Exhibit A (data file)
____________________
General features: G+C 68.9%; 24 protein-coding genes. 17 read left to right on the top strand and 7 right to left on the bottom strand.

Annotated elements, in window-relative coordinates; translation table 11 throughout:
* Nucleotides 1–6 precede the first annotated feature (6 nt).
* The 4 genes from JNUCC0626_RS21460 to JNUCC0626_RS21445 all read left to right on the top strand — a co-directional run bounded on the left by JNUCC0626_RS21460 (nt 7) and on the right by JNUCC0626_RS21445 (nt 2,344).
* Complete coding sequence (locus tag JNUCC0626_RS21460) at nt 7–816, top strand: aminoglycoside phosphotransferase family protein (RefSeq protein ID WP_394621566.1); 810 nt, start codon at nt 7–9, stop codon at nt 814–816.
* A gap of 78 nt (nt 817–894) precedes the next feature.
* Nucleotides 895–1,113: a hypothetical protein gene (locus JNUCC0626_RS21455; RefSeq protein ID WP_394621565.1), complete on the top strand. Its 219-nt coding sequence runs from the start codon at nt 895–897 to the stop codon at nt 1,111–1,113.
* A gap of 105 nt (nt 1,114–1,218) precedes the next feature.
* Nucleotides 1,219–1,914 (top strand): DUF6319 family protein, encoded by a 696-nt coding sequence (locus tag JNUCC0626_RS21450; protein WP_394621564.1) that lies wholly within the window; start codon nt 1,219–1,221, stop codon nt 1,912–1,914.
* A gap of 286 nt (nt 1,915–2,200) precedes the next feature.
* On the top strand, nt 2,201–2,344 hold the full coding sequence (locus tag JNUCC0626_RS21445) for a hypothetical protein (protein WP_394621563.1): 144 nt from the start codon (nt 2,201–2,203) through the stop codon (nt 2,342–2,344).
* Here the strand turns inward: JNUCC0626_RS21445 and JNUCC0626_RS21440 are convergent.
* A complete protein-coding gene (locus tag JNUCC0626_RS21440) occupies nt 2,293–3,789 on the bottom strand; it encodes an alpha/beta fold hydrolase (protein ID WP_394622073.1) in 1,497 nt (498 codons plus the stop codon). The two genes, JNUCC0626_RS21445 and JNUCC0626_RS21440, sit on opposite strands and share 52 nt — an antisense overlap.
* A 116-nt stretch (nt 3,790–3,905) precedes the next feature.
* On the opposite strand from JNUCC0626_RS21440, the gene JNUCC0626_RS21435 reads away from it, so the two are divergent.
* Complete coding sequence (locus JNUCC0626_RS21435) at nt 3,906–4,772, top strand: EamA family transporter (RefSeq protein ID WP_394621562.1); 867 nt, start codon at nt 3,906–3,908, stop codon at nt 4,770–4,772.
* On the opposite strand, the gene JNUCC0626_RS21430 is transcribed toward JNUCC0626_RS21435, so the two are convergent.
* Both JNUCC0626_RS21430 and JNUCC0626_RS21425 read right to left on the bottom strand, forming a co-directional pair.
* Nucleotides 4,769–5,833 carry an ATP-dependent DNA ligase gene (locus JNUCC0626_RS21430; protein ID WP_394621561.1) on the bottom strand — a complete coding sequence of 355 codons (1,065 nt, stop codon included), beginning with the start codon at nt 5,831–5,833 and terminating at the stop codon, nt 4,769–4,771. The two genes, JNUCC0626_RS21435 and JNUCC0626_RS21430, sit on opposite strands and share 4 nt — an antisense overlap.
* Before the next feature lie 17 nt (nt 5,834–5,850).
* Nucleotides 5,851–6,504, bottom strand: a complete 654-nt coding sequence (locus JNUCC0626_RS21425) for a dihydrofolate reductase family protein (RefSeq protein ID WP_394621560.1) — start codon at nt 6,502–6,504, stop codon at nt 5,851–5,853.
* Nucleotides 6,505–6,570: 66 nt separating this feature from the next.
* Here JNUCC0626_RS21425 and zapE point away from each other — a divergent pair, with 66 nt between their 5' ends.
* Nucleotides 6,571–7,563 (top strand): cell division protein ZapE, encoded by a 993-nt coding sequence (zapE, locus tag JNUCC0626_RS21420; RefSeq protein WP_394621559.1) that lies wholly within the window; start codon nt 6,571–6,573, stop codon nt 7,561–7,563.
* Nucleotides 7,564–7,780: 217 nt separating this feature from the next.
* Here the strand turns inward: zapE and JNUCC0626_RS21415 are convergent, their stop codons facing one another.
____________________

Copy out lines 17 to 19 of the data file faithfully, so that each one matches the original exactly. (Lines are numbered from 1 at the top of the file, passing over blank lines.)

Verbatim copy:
* On the opposite strand, the gene JNUCC0626_RS21430 is transcribed toward JNUCC0626_RS21435, so the two are convergent.
* Both JNUCC0626_RS21430 and JNUCC0626_RS21425 read right to left on the bottom strand, forming a co-directional pair.
* Nucleotides 4,769–5,833 carry an ATP-dependent DNA ligase gene (locus JNUCC0626_RS21430; protein ID WP_394621561.1) on the bottom strand — a complete coding sequence of 355 codons (1,065 nt, stop codon included), beginning with the start codon at nt 5,831–5,833 and terminating at the stop codon, nt 4,769–4,771. The two genes, JNUCC0626_RS21435 and JNUCC0626_RS21430, sit on opposite strands and share 4 nt — an antisense overlap.